Antibiotics are used to destroy or inhibit the growth of germs or bacteria. They are often prescribed to treat bacterial infections and prevent the spread of diseases. If a doctor makes an error when prescribing an antibiotic – such as overprescribing – it may increase the odds of antibiotic resistance and result in related health complications for the patient. In this situation, the patient may have grounds to file a Philadelphia medical malpractice claim.
What Is Antibiotic Resistance?
Antibiotic or antimicrobial resistance refers to germs developing the ability to withstand drugs that are prescribed to kill them. This can occur when bacteria change and evolve in response to an antibiotic. For example, a small group of germs may survive after being treated and evolve to fight subsequent rounds of antibiotics to survive or even multiply in the presence of the drug. Antibiotic resistance can make bacteria difficult and sometimes impossible to kill, potentially resulting in an untreatable infection.
Antibiotic resistance can take multiple forms. Bacteria can develop different resistance mechanisms or defense strategies. Examples include restricting access of the antibiotic to their environment, removing antibiotic drugs that enter their environment, altering or destroying the antibiotic with enzymes, changing the target of the antibiotic to a different bacterium, and developing new processes that avoid using the antibiotic’s target.
What Can Cause Antibiotic Resistance?
According to the Centers for Disease Control and Prevention, more than 35,000 people per year die as a result of antimicrobial-resistant infections. It is a significant public health threat. Antibiotic resistance is something that can occur naturally as bacteria respond to a medication and evolves to overcome it. However, it can also be caused by certain types of prescription errors. Studies show that the use of antibiotics and antifungal medications may negatively affect bacteria and microbe resistance.
Antibiotics are not selective in the germs that they kill. They may kill helpful germs that can protect a patient against infections – potentially accelerating an existing infection and adding to the possibility of antimicrobial resistance. Any germs that survive due to antimicrobial resistance can then pass the resistance traits onto other germs through their DNA. Once an infection has resisted antibiotics once, there is an increased risk of it happening again.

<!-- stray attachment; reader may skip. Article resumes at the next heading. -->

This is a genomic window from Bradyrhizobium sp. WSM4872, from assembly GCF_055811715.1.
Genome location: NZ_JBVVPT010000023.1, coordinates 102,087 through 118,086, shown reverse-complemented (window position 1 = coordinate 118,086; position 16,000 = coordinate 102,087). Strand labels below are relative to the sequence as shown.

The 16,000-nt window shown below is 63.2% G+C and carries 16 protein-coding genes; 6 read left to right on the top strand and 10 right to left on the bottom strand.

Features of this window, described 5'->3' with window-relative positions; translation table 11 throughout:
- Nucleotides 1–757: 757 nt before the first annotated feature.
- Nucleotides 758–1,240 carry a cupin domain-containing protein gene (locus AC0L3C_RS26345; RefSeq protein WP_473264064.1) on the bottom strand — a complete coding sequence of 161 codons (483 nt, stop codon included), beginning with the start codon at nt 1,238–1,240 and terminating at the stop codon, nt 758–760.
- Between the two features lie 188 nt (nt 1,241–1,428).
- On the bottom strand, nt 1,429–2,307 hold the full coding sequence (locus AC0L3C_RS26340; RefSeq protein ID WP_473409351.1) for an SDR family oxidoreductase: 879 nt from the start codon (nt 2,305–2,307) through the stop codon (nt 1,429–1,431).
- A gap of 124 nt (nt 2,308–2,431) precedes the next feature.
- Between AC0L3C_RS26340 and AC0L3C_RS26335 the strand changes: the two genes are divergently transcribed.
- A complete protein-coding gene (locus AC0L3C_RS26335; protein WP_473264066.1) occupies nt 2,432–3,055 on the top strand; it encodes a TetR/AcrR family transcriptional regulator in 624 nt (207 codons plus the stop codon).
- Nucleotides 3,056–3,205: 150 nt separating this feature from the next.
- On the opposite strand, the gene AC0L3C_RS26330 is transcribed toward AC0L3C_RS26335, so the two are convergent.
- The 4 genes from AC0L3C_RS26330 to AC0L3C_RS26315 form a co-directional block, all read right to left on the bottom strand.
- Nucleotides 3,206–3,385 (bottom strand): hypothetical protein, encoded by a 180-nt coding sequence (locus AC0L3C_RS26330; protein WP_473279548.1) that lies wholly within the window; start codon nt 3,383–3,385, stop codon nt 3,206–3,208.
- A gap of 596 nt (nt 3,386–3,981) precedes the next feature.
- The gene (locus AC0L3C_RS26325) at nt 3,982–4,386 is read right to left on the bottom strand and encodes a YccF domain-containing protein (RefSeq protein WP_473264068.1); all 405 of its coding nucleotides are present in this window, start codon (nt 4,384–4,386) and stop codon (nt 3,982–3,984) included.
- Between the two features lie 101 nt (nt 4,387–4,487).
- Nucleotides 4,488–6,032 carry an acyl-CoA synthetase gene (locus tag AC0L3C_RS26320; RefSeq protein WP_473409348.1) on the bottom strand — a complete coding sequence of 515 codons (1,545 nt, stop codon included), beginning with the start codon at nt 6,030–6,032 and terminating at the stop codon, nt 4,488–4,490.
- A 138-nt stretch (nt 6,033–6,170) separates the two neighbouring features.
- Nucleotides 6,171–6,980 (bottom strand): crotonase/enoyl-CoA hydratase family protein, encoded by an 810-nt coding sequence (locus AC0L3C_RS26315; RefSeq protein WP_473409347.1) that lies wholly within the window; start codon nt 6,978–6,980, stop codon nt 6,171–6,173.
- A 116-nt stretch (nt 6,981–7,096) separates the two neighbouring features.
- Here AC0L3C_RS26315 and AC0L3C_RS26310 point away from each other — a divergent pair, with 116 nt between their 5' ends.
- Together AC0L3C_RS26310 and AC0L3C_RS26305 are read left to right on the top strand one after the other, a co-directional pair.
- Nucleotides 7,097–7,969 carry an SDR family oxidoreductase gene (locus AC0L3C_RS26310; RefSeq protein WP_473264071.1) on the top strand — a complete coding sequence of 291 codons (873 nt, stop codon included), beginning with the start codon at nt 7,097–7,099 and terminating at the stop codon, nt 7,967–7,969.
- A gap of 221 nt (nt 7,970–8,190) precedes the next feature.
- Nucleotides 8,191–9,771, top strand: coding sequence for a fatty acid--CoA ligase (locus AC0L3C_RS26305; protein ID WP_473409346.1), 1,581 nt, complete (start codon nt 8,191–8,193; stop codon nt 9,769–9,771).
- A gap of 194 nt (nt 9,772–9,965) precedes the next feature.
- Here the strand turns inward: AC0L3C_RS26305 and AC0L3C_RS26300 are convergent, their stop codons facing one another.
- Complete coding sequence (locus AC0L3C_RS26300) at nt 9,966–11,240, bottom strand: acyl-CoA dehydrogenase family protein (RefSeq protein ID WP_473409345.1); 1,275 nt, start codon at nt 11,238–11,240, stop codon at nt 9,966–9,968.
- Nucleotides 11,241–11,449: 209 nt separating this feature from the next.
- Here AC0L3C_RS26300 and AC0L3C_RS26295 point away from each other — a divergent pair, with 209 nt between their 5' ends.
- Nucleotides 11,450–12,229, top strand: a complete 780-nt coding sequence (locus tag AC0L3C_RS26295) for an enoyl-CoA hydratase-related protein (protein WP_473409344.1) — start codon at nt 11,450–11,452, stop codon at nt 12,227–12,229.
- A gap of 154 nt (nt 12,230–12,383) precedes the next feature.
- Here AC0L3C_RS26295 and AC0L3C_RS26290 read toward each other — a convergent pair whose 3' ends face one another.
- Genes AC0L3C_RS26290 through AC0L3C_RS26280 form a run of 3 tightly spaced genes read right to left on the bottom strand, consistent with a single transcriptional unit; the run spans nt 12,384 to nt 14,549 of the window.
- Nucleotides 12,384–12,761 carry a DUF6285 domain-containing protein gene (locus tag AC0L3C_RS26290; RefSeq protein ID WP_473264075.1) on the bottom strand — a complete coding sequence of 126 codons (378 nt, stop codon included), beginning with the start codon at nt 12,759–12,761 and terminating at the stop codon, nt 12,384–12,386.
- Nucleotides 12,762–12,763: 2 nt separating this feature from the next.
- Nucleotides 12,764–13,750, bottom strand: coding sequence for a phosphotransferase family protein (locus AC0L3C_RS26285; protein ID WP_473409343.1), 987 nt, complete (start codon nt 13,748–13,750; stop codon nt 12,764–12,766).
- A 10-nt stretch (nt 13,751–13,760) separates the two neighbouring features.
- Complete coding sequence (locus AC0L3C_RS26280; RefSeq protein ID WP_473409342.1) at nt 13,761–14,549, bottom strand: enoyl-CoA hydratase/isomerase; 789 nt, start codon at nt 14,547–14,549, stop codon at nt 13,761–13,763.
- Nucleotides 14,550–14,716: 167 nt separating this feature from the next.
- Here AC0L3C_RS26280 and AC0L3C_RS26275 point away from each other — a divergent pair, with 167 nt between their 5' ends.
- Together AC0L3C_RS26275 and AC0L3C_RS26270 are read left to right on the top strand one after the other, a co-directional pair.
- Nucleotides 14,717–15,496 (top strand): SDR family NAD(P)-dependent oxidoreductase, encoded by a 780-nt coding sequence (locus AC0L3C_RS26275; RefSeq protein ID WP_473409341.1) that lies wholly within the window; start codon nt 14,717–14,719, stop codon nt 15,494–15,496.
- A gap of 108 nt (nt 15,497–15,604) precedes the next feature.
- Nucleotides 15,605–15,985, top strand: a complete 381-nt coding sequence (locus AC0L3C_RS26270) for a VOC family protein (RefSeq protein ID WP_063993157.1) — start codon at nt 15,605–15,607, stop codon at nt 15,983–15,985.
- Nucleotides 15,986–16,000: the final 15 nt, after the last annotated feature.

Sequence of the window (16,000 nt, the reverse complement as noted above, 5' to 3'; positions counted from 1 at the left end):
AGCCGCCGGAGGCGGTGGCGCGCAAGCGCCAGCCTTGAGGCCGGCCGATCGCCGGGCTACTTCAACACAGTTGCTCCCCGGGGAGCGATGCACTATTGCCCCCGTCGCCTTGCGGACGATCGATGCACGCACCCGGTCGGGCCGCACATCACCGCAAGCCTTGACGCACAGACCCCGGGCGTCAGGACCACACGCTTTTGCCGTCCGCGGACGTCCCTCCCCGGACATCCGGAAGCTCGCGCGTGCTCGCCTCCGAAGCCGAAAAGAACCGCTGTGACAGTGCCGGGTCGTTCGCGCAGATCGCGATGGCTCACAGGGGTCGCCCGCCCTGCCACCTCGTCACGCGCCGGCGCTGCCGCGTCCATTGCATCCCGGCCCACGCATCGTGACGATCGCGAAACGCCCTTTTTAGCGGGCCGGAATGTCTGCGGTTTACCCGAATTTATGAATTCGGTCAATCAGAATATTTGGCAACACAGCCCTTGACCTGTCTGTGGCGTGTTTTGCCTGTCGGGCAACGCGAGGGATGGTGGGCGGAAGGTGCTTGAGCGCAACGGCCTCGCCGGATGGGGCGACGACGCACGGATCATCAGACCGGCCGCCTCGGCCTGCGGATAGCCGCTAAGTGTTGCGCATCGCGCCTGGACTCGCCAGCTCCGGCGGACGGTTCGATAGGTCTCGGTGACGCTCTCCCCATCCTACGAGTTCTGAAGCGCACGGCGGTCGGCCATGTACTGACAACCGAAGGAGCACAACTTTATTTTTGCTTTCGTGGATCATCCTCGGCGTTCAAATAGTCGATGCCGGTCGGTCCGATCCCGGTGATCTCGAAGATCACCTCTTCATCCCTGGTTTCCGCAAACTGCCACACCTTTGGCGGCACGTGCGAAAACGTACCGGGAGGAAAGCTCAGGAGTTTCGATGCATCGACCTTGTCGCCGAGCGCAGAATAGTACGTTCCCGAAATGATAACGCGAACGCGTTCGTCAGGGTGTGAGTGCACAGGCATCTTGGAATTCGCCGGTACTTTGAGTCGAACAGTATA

Antibiotic Resistance and Medical Malpractice
While physicians cannot always prevent or predict antibiotic resistance, they can take steps to decrease this risk. It may be possible to slow the development of microbial resistance, for example, by prescribing the correct antibiotics or antifungals. Doctors should always follow clinical and treatment guidelines when prescribing antibiotics.
Prescribing the wrong medication or overprescribing an antibiotic could increase the odds of a targeted bacteria developing defense mechanisms and resisting treatment. Prescribing an antibiotic that the patient does not need, for example, may be ineffective against the bacteria or increase the odds of antibiotic resistance. This could interfere with the patient’s future treatment options. Of course, preventing infection to begin with should always be a physician’s primary goal.
If antibiotic resistance does develop, the doctor should take action to stop the spread of resistance to other bacteria. The physician may need to prescribe something else, for example, after performing appropriate diagnostic tests to better understand the correct drug, dosage and duration needed to treat an infection. These steps must be taken promptly, before the patient’s infection or condition can worsen or result in sepsis.
If you or a loved one suffered from sepsis or another severe complication from an infection due to antibiotic resistance and believe that a prescription error contributed to the severity of the damage, contact a Philadelphia medication error lawyer at Youman & Caputo about a potential medical malpractice claim.